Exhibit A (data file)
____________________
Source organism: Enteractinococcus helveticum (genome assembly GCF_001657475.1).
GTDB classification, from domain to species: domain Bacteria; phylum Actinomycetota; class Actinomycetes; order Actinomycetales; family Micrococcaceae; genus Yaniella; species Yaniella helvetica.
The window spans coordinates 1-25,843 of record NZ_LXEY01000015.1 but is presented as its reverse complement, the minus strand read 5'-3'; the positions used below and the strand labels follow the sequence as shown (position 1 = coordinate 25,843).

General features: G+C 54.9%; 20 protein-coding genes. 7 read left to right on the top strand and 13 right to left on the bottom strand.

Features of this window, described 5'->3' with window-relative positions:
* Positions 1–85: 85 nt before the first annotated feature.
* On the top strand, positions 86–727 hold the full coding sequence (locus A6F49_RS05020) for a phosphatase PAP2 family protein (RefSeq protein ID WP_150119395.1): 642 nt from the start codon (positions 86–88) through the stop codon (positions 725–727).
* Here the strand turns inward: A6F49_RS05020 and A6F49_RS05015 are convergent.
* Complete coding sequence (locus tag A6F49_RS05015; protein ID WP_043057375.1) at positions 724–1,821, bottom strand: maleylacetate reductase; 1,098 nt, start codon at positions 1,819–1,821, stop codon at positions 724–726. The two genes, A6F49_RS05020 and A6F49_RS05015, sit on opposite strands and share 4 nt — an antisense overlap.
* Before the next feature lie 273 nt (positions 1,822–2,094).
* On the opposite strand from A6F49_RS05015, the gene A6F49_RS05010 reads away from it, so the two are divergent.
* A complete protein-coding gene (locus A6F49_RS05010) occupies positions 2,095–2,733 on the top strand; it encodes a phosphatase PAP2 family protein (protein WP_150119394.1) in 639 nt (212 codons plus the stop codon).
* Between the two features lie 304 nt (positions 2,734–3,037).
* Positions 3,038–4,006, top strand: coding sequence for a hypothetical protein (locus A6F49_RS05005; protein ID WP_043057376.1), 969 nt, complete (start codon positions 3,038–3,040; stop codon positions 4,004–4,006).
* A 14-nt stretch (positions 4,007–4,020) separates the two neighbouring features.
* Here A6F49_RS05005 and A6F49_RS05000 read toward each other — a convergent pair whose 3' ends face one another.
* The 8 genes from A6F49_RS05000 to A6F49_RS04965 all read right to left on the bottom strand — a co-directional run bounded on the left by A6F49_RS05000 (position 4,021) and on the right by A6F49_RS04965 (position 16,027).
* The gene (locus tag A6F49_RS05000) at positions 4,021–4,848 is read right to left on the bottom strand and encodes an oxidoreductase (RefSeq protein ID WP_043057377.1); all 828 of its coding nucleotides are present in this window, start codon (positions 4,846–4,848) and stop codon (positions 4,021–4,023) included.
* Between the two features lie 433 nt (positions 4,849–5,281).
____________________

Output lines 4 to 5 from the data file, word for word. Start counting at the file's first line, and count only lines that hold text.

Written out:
General features: G+C 54.9%; 20 protein-coding genes. 7 read left to right on the top strand and 13 right to left on the bottom strand.

Features of this window, described 5'->3' with window-relative positions: